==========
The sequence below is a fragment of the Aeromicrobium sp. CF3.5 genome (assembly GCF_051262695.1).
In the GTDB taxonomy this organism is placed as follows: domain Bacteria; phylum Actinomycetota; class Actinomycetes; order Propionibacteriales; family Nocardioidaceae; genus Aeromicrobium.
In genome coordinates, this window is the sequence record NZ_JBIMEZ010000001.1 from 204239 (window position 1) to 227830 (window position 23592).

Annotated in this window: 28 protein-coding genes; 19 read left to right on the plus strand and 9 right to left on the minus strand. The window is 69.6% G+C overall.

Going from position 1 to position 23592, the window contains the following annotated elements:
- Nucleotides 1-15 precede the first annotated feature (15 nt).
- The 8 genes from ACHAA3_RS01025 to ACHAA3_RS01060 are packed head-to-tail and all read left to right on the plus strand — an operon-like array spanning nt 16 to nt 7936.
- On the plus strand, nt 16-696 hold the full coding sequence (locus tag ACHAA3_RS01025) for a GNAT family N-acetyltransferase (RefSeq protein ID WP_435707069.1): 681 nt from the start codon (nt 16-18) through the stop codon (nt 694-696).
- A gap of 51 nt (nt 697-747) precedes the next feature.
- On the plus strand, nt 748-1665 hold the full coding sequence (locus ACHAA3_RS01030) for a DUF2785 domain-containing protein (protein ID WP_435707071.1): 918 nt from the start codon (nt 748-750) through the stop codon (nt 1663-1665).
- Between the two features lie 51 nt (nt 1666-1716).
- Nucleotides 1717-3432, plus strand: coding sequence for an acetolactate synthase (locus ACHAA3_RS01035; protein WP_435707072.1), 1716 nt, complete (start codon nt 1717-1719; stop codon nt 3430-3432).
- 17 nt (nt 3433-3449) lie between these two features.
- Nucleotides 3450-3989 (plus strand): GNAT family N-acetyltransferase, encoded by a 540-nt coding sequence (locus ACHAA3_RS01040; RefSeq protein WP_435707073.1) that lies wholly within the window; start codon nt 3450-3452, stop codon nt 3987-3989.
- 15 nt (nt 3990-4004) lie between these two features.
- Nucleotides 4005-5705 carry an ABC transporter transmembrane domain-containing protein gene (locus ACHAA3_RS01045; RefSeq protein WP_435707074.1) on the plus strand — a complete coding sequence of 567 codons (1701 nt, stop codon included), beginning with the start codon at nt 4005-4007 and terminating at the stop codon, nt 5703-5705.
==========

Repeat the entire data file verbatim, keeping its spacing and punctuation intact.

The sequence below is a fragment of the Aeromicrobium sp. CF3.5 genome (assembly GCF_051262695.1).
In the GTDB taxonomy this organism is placed as follows: domain Bacteria; phylum Actinomycetota; class Actinomycetes; order Propionibacteriales; family Nocardioidaceae; genus Aeromicrobium.
In genome coordinates, this window is the sequence record NZ_JBIMEZ010000001.1 from 204239 (window position 1) to 227830 (window position 23592).

Annotated in this window: 28 protein-coding genes; 19 read left to right on the plus strand and 9 right to left on the minus strand. The window is 69.6% G+C overall.

Going from position 1 to position 23592, the window contains the following annotated elements:
- Nucleotides 1-15 precede the first annotated feature (15 nt).
- The 8 genes from ACHAA3_RS01025 to ACHAA3_RS01060 are packed head-to-tail and all read left to right on the plus strand — an operon-like array spanning nt 16 to nt 7936.
- On the plus strand, nt 16-696 hold the full coding sequence (locus tag ACHAA3_RS01025) for a GNAT family N-acetyltransferase (RefSeq protein ID WP_435707069.1): 681 nt from the start codon (nt 16-18) through the stop codon (nt 694-696).
- A gap of 51 nt (nt 697-747) precedes the next feature.
- On the plus strand, nt 748-1665 hold the full coding sequence (locus ACHAA3_RS01030) for a DUF2785 domain-containing protein (protein ID WP_435707071.1): 918 nt from the start codon (nt 748-750) through the stop codon (nt 1663-1665).
- Between the two features lie 51 nt (nt 1666-1716).
- Nucleotides 1717-3432, plus strand: coding sequence for an acetolactate synthase (locus ACHAA3_RS01035; protein WP_435707072.1), 1716 nt, complete (start codon nt 1717-1719; stop codon nt 3430-3432).
- 17 nt (nt 3433-3449) lie between these two features.
- Nucleotides 3450-3989 (plus strand): GNAT family N-acetyltransferase, encoded by a 540-nt coding sequence (locus ACHAA3_RS01040; RefSeq protein WP_435707073.1) that lies wholly within the window; start codon nt 3450-3452, stop codon nt 3987-3989.
- 15 nt (nt 3990-4004) lie between these two features.
- Nucleotides 4005-5705 carry an ABC transporter transmembrane domain-containing protein gene (locus ACHAA3_RS01045; RefSeq protein WP_435707074.1) on the plus strand — a complete coding sequence of 567 codons (1701 nt, stop codon included), beginning with the start codon at nt 4005-4007 and terminating at the stop codon, nt 5703-5705.